Specialist commentator comments
Comments on this technology were invited from clinical specialists working in the field and relevant patient organisations. The comments received are individual opinions and do not represent NICE's view.
There were 2 out of 4 specialists who were familiar with or had used this technology before.
Three of the commentators considered InterDry an innovation while 1 commentator considered it a minor variation to be used with current treatment for selected cases of intertrigo. None of the commentators were aware of any competing technologies indicated for the treatment of intertrigo that have a similar mode of action to InterDry. One commentator noted that there are several other silver-based dressings available, although they are not specifically indicated for intertrigo.
Potential patient benefits identified by commentators included the relief of itch, discomfort and odour, a reduction in maceration and moisture lesions, a reduction in the need for topical treatment and in the risk of secondary bacterial infection, as well as the ease of application and the ability to self-treat without needing sterile items or equipment. One commentator noted that the technology would be useful in people with severe chronic ulcerated intertrigo when standard first- and second-line treatments have failed to resolve symptoms. People with intertrigo who have a high body mass index, diabetes, are bed-bound or have limited mobility, have a prosthetic limb, and those with issues of excessive moisture were also identified by commentators as people who would benefit most from treatment with InterDry. Three of the commentators said that the technology has the potential to change the current care pathway by improving clinical outcomes compared with current treatment, and if it was able to prevent relapses and reduce the number of hospital visits. One of the commentators said that there would be fewer visits needed and patients could self-treat in the long term. Another commentator felt that the technology had the potential to simplify the nursing care for affected patients who were immobile or had obesity but would have little impact on the number of hospital visits for simple intertrigo cases.
Potential system benefits identified by commentators included a reduction in the use of topical treatments such as antifungal and steroid creams, a decrease in the nursing time needed and reduced healing time for chronic severe intertrigo. One commentator thought that the technology would be more cost effective than current treatment. One commentator said that InterDry would cost more than current treatment but thought that costs could be minimised if used in selected patients with chronic difficult-to-treat intertrigo. Another commentator said the possible cost savings would depend on the frequency of dressing changes. The remaining commentator noted that it was difficult to estimate the cost of current treatment, adding that there is no standard approach to treating intertrigo in the UK. One commentator did not predict a substantial impact on resource from adopting the technology. Another commentator thought it may lead to reduced healthcare visits in the long term because patients would be able to self-manage future incidences by preventing them from happening or treating them at an earlier stage. One commentator thought that the technology could help shift the ongoing management of previous difficult maceration from secondary to primary care, as well as reduce the risk of infection and the need for antibiotics and systemic antifungals. One commentator said that staff training may be needed on how to apply the dressing, as well as how to recognise potential complications of dressings such as contact allergy or irritation. Two of the commentators thought the technology could replace current practice while 2 commentators thought it would be used as well as current treatment options. None of the commentators was aware of any safety concerns about the technology.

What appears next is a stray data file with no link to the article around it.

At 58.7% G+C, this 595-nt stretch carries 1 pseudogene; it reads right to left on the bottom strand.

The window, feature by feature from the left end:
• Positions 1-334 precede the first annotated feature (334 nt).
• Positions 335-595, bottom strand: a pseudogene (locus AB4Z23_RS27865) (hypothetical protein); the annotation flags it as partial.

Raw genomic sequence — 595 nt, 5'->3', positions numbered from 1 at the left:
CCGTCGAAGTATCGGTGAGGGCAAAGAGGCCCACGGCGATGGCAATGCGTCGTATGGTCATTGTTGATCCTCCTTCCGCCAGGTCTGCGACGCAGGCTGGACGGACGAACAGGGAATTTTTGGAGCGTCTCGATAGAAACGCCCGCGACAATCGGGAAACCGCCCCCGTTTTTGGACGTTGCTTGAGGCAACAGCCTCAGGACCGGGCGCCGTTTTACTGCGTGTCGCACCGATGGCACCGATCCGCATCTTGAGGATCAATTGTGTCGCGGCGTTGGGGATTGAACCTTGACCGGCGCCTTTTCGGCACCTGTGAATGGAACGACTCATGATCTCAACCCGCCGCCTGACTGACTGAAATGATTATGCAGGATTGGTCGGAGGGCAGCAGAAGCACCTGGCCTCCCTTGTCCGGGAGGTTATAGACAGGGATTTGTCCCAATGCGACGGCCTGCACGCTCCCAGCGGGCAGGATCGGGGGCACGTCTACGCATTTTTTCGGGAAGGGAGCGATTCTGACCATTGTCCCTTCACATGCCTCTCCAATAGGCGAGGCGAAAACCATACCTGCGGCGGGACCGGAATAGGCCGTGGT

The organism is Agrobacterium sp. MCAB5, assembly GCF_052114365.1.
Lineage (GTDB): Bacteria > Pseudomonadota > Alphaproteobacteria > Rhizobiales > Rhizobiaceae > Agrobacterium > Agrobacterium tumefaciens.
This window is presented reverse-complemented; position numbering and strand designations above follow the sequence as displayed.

Two commentators thought that the cost of the dressings may prevent the technology from being adopted in the NHS, while the remaining 2 commentators were not aware of any issues that would affect adoption. Securing the dressing, the size of the dressing, possible contact allergy and irritation, as well as areas of intertrigo that could make application of dressings more challenging (such as groin and perianal skin) were identified as potential issues with usability or practical aspects. Most of the commentators highlighted the difficulty in estimating the number of patients for whom InterDry would be suitable. One commentator noted that most patients have mild intertrigo and will manage their condition with simple self-treatment, and the incidence of intertrigo is unclear. Non-sponsored randomised controlled trials, studies with longer follow up, comparative evidence showing superiority over other currently used treatment options, evidence showing the antimicrobial action of its active agents against the microbes that are present on the areas of the skin with intertrigo and data showing the incidence of adverse reactions from use of the product were identified by the commentators as areas of further research needed to address uncertainties in the evidence base. One felt that dressings would be changed more frequently than every 5 days, adding that they would be reluctant to reapply a used dressing after bathing.